# nichrome alternatives

I am repairing an AVO multiminor Mk 4 which was in a sort circuit across a car battery while in the 1 amp measuring position. circuit diagram here

an obvious casualty was the 0.25 ohm resistance R1 which is implemented as a length of resistance wire of approx ( it has been cooked and burnt out ) 22SWG. The length of this wire was approx ( same excuses ) 10 inches overall

Now to my question: if I want a 10 inch length of resistance wire to be 0.25 ohm , I am looking at a resistivity of 1 ohm / meter. But nichrome wire in 22SWG is 2.82 ohm/meter ( looking at about 7cm total length which would give me quite a fitting problem. Falling back to 18SWG gets the length back into the right ballpark (18swg => 0.924 ohm/meter)

but add to the above that nichrome is a beast to solder do I have any other choice of resistance wire commonly available and easily soldered ?

• You could parallel three pieces to get nearly the right resistance. Why does it have to be resistance wire rather than a resistor? – Nick Johnson May 15 '15 at 16:47

## 2 Answers

Resistance wire is sucky to solder, yes. I don't know of any resistance wire that has a low temperature coefficient and is really easy to solder, but Constantan is a lot better than Manganin or Nichrome and still has adequately low tempco for such an application.

But you could also just buy a 1/4-W or better 0.25$\Omega$ resistor. For example, a 1/2-W 0.25 ohm 1% 1206 resistor costs less than 50 cents, so you can get a couple to have one for the next time this happens.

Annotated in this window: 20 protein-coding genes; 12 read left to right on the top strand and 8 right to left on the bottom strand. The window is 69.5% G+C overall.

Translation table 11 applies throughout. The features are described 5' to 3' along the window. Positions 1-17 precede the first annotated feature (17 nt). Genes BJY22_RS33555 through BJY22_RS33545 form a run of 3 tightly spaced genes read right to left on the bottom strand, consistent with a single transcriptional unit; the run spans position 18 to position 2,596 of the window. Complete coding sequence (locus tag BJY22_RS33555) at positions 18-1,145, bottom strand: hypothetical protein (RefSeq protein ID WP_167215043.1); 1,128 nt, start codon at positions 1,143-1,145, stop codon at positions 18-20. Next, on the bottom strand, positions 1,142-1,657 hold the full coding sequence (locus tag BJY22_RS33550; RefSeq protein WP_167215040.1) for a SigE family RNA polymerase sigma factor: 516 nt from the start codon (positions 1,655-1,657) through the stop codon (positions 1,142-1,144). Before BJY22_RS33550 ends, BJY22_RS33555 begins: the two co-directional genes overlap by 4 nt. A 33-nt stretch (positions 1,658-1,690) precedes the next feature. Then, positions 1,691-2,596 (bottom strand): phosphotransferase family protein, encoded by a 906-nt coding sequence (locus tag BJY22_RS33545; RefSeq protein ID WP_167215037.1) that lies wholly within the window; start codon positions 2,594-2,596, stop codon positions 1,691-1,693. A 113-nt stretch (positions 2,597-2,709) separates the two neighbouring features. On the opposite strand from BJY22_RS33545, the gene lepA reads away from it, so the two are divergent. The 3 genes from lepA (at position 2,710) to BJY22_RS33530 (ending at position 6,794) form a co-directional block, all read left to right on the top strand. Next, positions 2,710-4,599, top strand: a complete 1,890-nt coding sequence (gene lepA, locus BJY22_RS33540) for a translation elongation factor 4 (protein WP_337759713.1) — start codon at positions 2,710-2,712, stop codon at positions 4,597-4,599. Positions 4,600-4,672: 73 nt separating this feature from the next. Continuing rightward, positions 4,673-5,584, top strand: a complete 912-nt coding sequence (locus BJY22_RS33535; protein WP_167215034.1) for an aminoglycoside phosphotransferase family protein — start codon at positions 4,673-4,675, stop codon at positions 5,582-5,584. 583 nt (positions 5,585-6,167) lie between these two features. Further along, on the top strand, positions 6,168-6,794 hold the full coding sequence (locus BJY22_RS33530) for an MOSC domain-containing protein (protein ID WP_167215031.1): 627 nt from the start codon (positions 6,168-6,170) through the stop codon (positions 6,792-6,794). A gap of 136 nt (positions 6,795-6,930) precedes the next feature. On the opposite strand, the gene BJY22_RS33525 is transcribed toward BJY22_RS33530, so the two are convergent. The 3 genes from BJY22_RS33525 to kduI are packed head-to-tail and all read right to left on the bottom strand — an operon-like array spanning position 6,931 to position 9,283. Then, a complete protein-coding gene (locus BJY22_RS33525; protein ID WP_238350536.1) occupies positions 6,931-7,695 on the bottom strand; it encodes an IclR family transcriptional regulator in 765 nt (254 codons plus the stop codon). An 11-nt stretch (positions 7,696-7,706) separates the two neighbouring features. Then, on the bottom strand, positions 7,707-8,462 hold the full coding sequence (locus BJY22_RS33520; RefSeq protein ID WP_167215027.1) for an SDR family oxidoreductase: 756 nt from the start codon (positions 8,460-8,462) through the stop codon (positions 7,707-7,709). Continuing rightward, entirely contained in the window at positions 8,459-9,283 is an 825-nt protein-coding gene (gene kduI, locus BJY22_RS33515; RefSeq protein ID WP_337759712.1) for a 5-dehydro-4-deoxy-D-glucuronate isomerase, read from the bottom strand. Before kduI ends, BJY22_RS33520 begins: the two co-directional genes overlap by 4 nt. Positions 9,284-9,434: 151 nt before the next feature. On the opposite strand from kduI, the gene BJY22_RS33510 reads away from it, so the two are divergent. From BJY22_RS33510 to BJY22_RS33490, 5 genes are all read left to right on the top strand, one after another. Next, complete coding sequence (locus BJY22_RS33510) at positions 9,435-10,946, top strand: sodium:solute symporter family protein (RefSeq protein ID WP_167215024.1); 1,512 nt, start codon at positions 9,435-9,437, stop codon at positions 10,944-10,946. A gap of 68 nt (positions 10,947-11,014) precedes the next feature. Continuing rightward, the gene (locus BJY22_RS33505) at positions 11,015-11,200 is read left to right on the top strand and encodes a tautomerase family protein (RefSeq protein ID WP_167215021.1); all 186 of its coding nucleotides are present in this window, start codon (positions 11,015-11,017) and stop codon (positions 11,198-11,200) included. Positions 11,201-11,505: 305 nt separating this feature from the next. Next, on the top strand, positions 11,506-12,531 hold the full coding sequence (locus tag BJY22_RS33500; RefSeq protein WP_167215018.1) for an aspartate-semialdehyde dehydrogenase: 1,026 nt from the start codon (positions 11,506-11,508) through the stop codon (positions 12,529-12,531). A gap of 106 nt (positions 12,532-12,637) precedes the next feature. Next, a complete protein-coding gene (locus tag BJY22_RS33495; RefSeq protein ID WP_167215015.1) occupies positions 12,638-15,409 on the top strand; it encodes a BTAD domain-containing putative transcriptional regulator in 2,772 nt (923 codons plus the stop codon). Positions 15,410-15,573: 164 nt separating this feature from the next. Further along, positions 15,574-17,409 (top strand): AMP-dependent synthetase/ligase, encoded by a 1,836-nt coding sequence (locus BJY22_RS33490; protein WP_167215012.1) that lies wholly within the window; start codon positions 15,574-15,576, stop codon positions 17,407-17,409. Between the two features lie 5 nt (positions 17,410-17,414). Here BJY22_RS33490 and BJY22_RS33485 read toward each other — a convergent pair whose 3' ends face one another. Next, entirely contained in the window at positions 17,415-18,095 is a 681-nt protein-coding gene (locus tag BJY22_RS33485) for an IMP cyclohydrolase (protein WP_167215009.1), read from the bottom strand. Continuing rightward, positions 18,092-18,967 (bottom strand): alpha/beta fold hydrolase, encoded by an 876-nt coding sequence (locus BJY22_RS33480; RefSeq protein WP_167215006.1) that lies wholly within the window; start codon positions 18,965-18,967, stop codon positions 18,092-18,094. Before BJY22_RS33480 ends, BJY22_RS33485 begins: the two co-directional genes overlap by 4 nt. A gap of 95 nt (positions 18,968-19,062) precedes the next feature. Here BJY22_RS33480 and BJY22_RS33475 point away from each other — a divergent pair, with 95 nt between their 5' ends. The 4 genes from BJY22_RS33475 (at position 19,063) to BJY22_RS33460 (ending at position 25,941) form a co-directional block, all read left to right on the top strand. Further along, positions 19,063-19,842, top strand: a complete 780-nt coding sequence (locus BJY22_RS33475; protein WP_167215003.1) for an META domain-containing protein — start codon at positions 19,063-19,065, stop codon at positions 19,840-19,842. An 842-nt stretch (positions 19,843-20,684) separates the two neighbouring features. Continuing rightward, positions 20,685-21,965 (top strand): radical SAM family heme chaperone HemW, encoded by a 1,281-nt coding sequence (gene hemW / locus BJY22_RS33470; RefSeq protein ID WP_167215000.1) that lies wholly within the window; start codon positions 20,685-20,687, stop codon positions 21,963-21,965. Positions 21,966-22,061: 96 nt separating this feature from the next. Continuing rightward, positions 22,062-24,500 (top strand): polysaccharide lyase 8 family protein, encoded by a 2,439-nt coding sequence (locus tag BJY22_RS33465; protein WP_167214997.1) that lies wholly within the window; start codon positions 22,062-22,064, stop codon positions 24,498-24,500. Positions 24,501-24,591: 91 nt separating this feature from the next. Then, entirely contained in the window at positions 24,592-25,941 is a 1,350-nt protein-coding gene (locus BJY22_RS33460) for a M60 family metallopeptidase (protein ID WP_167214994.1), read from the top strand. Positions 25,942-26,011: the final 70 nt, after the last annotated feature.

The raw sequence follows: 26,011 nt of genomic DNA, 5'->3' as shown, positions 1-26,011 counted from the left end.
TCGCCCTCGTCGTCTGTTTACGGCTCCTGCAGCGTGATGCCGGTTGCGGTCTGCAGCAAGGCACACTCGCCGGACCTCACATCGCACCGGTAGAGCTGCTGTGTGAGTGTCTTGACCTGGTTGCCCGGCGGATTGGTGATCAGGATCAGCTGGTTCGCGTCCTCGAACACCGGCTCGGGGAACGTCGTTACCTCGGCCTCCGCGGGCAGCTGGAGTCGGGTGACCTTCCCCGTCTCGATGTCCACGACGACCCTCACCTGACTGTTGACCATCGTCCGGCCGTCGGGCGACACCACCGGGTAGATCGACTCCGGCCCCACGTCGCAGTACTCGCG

Looking at the schematic and the layout of the shunt board, the resistance of the wire should be about 0.15 ohms. The meter movement is 60 uA, 1667 ohms, with a full scale voltage drop of 100 mV. 1 amp across .25 ohms will give a voltage of 0.25 volts. Look closely at the schematic R1 - it is clearly shown as a voltage divider. The construction of the shunt board indicates that the wire section is the 0.15 ohm portion of the divider. As a confirmation, look at the portion of the immediately to the right of the wire. You'll see that the traces make what look like a ladder (actually, 2 ladders). This double-ladder section is the 0.1 ohm part of R1. You should see that some of the "rungs" of the ladders have been cut. This is a standard method for trimming the value of the trace resistance, and was performed after the wire was installed.

Looking at the link you provided, I'd suggest that the length of the wire is more in the neighborhood of 5 inches rather then 10 - 5 loops on a mandrel with a width of about 0.5 inches. Using http://en.wikipedia.org/wiki/Nichrome as a source for cold resistivity suggests that about a 17 or 18 gauge wire is indicated.

Replacing the wire with a standard resistance (of 0.15 ohms) will work, of course, right up until the next time you short out a battery. Then the high current will be directly reflected in the movement current, and you will probably kill it - assuming it survived this time. Making the wire part of a voltage divider allows it to heat up at high currents and protect the movement, until it finally fails like a fuse and protects the delicate winding. For a hand-held analog meter such as this one, I'd suggest that tempco is not an issue.

• that is a nice analysis, interestingly the wire did not go open-circuit but ended up shorting a turn or two. – aldobranti May 17 '15 at 9:51
• this is a nice analysis,thank you. On close inspection of the board, not easily determined from the manual, the PCB ladder section is switched in by the control switch and would seem to implement R2. The tap on R1 is a soldered joint towards one end of the resistance wire nearer the input socket. To get the overall wire length right I am thinking that I should start with about 10 inches of 22SWG Constantan . interestingly the resistance wire did not go open-circuit but ended up with a shorted turn or two, on DCV ranges it ended up reading with about 80% oversensitivity R1 wasn't a safety fuse – aldobranti May 17 '15 at 10:23